HOLISMOKES. IX. Neural network inference of strong-lens parameters and uncertainties from ground-based images

Modeling of strong gravitational lenses is a necessity for further applications in astrophysics and cosmology. Especially with the large number of detections in current and upcoming surveys such as the Rubin Legacy Survey of Space and Time (LSST), it is timely to investigate in automated and fast analysis techniques beyond the traditional and time consuming Markov chain Monte Carlo sampling methods. Building upon our (simple) convolutional neural network (CNN) presented in HOLISMOKES IV, we present here another CNN, specifically a residual neural network (ResNet), that predicts the five mass parameters of a Singular Isothermal Ellipsoid (SIE) profile (lens center x and y, ellipticity ex and ey , Einstein radius θE ) and the external shear (γext,1 , γext,2 ) from ground-based imaging data. In contrast to our CNN, this ResNet further predicts a 1σ uncertainty for each parameter. To train our network, we use our improved pipeline from HOLISMOKES IV to simulate lens images using real images of galaxies from the Hyper Suprime-Cam Survey (HSC) and from the Hubble Ultra Deep Field as lens galaxies and background sources, respectively. We find overall very good recoveries for the SIE parameters, especially for the lens center in comparison to our previous CNN, while significant differences remain in predicting the external shear.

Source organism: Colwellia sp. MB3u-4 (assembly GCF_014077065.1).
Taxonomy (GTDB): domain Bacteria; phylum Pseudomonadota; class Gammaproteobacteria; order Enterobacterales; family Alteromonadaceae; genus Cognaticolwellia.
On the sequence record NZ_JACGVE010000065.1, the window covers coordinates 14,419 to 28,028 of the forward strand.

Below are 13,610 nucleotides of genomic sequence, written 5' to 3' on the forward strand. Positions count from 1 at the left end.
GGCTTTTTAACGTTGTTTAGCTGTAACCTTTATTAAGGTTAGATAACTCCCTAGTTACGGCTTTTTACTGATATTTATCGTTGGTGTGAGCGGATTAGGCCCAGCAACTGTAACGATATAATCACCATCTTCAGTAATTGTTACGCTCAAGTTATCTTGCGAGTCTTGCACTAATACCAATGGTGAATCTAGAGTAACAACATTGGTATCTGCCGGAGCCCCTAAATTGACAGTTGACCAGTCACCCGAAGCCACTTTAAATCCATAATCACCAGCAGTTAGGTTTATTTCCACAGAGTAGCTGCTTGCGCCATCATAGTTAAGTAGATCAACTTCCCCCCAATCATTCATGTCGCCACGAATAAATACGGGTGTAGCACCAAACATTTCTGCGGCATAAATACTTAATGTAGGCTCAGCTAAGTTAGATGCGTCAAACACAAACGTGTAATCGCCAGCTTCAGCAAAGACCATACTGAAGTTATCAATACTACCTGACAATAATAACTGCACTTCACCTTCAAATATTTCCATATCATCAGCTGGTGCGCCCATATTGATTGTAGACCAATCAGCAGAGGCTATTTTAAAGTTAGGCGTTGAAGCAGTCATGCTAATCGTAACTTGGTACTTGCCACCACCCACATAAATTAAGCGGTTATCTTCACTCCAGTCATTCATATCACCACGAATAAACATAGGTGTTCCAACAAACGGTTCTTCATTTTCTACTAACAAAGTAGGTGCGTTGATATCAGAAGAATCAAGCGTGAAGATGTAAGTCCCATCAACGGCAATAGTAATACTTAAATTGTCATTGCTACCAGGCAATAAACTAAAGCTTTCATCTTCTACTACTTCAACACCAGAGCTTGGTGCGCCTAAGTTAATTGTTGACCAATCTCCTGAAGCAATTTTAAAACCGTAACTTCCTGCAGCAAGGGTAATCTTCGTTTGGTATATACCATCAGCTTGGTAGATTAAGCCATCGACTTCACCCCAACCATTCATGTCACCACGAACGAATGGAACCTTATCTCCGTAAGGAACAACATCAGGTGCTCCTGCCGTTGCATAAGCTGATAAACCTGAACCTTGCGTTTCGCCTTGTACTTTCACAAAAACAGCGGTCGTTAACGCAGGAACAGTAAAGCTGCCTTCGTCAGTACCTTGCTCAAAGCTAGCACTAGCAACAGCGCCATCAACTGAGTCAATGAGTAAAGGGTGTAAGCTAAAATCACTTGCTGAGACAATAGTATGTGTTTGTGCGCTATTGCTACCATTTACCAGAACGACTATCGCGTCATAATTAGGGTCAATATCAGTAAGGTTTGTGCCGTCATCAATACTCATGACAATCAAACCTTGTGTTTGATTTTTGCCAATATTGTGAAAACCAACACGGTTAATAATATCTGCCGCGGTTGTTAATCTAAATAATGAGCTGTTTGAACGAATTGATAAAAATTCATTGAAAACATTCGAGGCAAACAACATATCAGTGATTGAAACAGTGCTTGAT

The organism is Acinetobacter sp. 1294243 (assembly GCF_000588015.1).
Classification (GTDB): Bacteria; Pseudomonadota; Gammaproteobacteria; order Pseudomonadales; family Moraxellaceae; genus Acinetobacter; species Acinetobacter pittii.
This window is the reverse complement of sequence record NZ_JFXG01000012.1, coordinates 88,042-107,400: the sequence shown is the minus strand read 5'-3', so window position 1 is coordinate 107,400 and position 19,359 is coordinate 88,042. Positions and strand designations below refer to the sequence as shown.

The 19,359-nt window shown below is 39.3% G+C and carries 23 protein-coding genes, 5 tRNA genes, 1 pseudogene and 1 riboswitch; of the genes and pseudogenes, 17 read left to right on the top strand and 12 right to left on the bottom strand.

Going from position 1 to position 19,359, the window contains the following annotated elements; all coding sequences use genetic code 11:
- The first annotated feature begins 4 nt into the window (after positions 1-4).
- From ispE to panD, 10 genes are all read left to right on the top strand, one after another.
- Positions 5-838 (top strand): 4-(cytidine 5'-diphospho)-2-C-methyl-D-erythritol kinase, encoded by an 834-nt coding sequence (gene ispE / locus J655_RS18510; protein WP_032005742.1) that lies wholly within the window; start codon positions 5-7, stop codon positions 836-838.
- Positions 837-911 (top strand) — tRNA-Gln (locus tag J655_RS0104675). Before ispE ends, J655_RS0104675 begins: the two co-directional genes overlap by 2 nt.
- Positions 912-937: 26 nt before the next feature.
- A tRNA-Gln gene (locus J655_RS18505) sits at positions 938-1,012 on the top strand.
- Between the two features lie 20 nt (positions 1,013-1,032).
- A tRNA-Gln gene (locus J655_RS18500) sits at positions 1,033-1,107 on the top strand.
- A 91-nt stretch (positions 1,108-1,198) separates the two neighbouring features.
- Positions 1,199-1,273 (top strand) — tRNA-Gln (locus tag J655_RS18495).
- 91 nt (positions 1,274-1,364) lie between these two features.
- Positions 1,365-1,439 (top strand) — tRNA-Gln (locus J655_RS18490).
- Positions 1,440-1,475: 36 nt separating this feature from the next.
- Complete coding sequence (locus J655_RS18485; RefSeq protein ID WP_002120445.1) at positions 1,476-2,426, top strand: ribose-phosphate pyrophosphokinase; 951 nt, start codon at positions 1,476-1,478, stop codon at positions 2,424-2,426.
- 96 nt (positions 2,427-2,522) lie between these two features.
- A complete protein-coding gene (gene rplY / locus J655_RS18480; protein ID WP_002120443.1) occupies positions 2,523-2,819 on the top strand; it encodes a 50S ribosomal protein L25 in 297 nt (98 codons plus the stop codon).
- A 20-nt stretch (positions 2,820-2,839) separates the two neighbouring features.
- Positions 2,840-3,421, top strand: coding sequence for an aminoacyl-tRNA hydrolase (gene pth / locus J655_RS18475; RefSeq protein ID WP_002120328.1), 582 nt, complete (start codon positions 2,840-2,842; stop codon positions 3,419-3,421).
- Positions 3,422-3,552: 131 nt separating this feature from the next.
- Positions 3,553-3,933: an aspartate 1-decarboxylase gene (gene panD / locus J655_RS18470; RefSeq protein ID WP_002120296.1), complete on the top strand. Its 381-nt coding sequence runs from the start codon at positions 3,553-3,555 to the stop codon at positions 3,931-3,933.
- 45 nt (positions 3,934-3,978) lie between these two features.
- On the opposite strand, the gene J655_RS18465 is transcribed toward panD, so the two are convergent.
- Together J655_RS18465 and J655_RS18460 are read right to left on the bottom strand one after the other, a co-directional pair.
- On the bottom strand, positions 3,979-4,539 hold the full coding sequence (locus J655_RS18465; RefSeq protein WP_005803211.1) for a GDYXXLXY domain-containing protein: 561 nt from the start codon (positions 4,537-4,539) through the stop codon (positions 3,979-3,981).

From our multiple tests, most likely the low ground-based image resolution is the limiting factor for predicting the external shear. Given the run time of milli-seconds per system, our network is perfectly suited to predict the next appearing image and time delays of lensed transients in time. Therefore, we also present the performance of the network on these quantities in comparison to our simulations although the achieved precision allows only a first-order estimate of time-delays on real lens systems and needs further refinement through follow-up modeling. Nonetheless, our ResNet is able to predict the SIE and shear parameter values in fractions of a second on a single CPU such that we are able to process efficiently the huge amount of expected galaxy-scale lenses in the near future.